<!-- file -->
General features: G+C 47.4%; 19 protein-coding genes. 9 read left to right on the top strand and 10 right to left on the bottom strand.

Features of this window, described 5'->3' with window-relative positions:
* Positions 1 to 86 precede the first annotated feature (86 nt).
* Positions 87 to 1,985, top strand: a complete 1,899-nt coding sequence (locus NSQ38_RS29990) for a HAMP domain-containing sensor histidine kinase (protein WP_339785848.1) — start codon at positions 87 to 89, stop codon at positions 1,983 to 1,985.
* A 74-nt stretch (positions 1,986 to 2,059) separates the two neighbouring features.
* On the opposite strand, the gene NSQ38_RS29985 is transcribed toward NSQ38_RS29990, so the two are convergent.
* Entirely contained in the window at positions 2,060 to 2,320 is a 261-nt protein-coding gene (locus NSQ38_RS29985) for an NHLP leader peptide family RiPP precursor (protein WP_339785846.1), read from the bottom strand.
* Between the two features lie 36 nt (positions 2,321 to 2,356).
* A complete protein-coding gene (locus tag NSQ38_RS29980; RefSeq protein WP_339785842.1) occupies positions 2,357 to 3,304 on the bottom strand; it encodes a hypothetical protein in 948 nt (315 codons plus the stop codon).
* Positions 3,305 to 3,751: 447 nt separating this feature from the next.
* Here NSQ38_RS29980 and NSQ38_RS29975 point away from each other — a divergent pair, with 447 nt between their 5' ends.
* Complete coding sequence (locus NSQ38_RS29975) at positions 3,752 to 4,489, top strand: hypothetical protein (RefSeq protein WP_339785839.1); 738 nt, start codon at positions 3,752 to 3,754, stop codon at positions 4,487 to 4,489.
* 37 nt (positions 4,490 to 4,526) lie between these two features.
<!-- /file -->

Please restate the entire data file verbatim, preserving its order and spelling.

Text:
General features: G+C 47.4%; 19 protein-coding genes. 9 read left to right on the top strand and 10 right to left on the bottom strand.

Features of this window, described 5'->3' with window-relative positions:
* Positions 1 to 86 precede the first annotated feature (86 nt).
* Positions 87 to 1,985, top strand: a complete 1,899-nt coding sequence (locus NSQ38_RS29990) for a HAMP domain-containing sensor histidine kinase (protein WP_339785848.1) — start codon at positions 87 to 89, stop codon at positions 1,983 to 1,985.
* A 74-nt stretch (positions 1,986 to 2,059) separates the two neighbouring features.
* On the opposite strand, the gene NSQ38_RS29985 is transcribed toward NSQ38_RS29990, so the two are convergent.
* Entirely contained in the window at positions 2,060 to 2,320 is a 261-nt protein-coding gene (locus NSQ38_RS29985) for an NHLP leader peptide family RiPP precursor (protein WP_339785846.1), read from the bottom strand.
* Between the two features lie 36 nt (positions 2,321 to 2,356).
* A complete protein-coding gene (locus tag NSQ38_RS29980; RefSeq protein WP_339785842.1) occupies positions 2,357 to 3,304 on the bottom strand; it encodes a hypothetical protein in 948 nt (315 codons plus the stop codon).
* Positions 3,305 to 3,751: 447 nt separating this feature from the next.
* Here NSQ38_RS29980 and NSQ38_RS29975 point away from each other — a divergent pair, with 447 nt between their 5' ends.
* Complete coding sequence (locus NSQ38_RS29975) at positions 3,752 to 4,489, top strand: hypothetical protein (RefSeq protein WP_339785839.1); 738 nt, start codon at positions 3,752 to 3,754, stop codon at positions 4,487 to 4,489.
* 37 nt (positions 4,490 to 4,526) lie between these two features.